When will be the return of Fedor? Is it feasible that Emelianenko will enter the ring in Russia?

    Yes, we want to organize the fight Fedor in Russia. Work has already begun in this direction. If everything will develop successfully, in the fall we organize a show in Moscow or St. Petersburg and the main event will feature Fedor.


    This fight will be held at the show M-1 Global, without any co-promotion?

    Absolutely true. We will arrange a fight on our own. Now the market has by and large no one with whom to work. Strikeforce slowly but surely bent under the influence of the new owners from Zuffa. They started firing fighters as well as several other changes – all because of Dana White. He has no interest in running the company, but he creates conditions so that it soon cease to exist. In my opinion, he is very good at it. We’re going to go our own way, developing our own direction. Showtime has met with us. Americans are ready to support our initiative and to support Russia’s fighter, Fedor.


    Who are the fighters will be treated as an opponent Fedor?

    There are a lot of potential opponents for him. Personally, I’d like to see him face one of the greatest fighters of the best times from PRIDE. I hope that it is an interesting and competitive opponent, such as Kevin Randleman. In any case, we’ll choose a worthy and respected fighter in the world.


    American TV networks would certainly interested in having Fedor return to the U.S. to fight with a top-level fighter after one or two wins.

    Exactly. That’s what we all are expecting. I hope that in addition to the fight in Russia we will be able to negotiate for Fedor to fight on New Year’s night in Japan. If all goes well, in 2012 we’ll be back in the U.S. All these ideas are being developed, but ideally we would like things to work exactly according to this plan.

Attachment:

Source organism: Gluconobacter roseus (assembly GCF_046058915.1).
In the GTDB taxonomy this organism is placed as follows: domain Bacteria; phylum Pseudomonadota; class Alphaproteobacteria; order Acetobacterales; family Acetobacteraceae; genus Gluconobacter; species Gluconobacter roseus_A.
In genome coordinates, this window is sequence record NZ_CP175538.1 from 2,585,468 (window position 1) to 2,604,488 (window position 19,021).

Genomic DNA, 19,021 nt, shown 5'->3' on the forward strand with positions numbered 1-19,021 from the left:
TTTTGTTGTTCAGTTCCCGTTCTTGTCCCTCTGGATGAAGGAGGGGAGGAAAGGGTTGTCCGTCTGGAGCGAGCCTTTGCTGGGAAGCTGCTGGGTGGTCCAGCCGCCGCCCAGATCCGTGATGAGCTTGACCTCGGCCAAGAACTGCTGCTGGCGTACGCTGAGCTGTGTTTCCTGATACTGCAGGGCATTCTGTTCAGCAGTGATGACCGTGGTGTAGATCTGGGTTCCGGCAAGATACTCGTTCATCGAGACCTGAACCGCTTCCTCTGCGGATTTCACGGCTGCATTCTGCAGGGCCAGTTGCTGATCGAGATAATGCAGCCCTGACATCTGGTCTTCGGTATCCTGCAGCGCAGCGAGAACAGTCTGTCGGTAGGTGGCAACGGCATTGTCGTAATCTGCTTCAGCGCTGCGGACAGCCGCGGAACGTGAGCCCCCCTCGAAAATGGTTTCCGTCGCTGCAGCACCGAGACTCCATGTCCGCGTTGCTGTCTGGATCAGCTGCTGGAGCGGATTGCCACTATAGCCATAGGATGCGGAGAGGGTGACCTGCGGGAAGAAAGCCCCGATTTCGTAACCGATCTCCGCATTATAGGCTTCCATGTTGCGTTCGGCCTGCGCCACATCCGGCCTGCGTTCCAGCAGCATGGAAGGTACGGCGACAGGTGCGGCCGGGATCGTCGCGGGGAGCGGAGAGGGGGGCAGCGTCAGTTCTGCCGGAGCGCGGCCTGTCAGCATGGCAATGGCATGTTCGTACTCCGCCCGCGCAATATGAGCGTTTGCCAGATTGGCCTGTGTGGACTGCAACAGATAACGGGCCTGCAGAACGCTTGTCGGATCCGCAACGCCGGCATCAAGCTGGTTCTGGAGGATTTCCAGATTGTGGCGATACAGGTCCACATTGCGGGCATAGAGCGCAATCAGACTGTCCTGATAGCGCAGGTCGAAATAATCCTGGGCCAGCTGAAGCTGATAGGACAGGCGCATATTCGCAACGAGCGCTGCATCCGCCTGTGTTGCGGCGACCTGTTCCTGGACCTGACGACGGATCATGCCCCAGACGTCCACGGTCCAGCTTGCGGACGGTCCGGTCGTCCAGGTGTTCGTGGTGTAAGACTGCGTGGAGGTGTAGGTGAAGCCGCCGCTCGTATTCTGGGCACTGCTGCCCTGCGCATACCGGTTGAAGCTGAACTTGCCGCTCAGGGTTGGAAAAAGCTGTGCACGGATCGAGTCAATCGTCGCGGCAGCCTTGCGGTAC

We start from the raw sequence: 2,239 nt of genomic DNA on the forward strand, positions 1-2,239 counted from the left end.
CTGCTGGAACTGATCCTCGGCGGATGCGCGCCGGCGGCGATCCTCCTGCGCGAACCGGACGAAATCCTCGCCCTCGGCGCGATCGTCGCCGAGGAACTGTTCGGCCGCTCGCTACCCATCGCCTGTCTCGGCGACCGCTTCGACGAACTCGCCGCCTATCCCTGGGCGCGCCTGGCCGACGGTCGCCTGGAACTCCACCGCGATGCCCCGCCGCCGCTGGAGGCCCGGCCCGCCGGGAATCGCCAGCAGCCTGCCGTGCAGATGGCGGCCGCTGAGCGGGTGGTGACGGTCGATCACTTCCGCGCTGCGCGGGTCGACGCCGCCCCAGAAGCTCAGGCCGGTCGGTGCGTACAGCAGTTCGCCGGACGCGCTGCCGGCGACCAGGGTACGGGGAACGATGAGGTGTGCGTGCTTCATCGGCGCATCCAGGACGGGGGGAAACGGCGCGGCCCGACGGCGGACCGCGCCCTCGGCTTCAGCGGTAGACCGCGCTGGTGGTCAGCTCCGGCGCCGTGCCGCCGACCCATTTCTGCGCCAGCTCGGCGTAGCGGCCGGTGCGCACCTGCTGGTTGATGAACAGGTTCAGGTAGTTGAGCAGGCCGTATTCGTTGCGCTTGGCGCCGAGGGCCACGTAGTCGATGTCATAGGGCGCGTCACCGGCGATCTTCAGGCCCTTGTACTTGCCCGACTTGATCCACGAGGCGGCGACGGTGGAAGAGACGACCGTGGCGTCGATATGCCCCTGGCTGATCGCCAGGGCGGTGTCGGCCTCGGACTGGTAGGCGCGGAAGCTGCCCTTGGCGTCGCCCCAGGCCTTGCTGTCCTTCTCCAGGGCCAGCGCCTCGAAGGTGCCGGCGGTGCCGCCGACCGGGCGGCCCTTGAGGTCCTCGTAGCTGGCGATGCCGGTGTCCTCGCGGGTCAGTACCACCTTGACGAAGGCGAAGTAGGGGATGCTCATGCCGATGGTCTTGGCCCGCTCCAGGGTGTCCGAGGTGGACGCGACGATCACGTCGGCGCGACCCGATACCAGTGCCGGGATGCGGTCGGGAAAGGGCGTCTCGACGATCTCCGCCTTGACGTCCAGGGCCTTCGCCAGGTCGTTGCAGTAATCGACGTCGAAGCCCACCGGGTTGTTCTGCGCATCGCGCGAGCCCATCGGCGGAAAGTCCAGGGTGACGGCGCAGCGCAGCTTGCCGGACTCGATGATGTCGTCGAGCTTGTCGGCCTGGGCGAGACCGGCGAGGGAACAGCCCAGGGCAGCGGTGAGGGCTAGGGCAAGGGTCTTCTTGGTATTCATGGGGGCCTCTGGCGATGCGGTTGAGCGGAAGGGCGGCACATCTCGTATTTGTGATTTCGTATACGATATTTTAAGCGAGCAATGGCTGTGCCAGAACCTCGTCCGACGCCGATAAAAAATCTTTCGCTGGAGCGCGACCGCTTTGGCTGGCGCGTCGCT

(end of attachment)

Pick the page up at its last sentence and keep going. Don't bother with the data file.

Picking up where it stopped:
What is currently the situation with the contract with Showtime and has there been a change in the agreement?

    With Showtime we originally had agreed to broadcast on the 3 +1 scheme. The contract could undergo adjustments in the event that Fedor would lose two fights in a row. Fedor lost, and now the contract is suspended. This is a normal working process. Logically, the TV people will change the conditions in some of the contract. But our cooperation on this will not stop. Showtime is interested in working with us and we are with them. It is interesting to work with him. As a show of good faith, we have decided to allow Showtime to broadcast Fedor’s fight in Russia. This is a large and very expensive project, which should bring our relationship to a new level.


    The battle at home, according to many fans, this is a big plus for Fedor, not only because it will be supported by his home fans, but also in familiar conditions for a fighter without the long flights, acclimatization and other negative factors .

    I absolutely agree with that. In many ways, this is why we decided to arrange the next fight with Fedor in Russia. He does not need to recuperate from his last fight, so it will have no additional workload due to which his body will be in order. Fedor will have a couple of tune-up fights again and get back to his winning ways before going back to the States to return the debts. I’m sure it’s Fedor strength. Need to start small and gradually build up speed.


    Do you think enough just to change the conditions of the organization fighting? But what about the methods and format of training, do not you think that this issue needs overall adjustments?

    Overall, we will change nothing. More time should be given to diversity in preparation for the fight. To travel to the famous schools of different fighters for sparring and sharing experiences may alter his style. Dan Henderson offered Fedor some assistance. So what the choice is we will see. We just need to put a lot of effort into practice. A soldier must develop if he ceases to progress, then all we can say is his song is sung. The same can be said for coaches. MMA progresses, so along with them to progress all the action.


    Many experts are convinced that Emelianenko is necessary to change coaches. In particular the brother of Fedor, Alexander had some unflattering things to say about his trainers – Vladimir Voronov and Alexander Michkova.

    I do not know. That’s a question I have not yet raised. In fact, it’s difficult to comment on this point because I myself am not a master of sport in one form or another martial arts to unambiguously assess the level of the coaching staff. In their working process, I try not to interfere. The only thing I can suggest something to the fan’s point of view without going into details. But one thing is clear: something must be changed.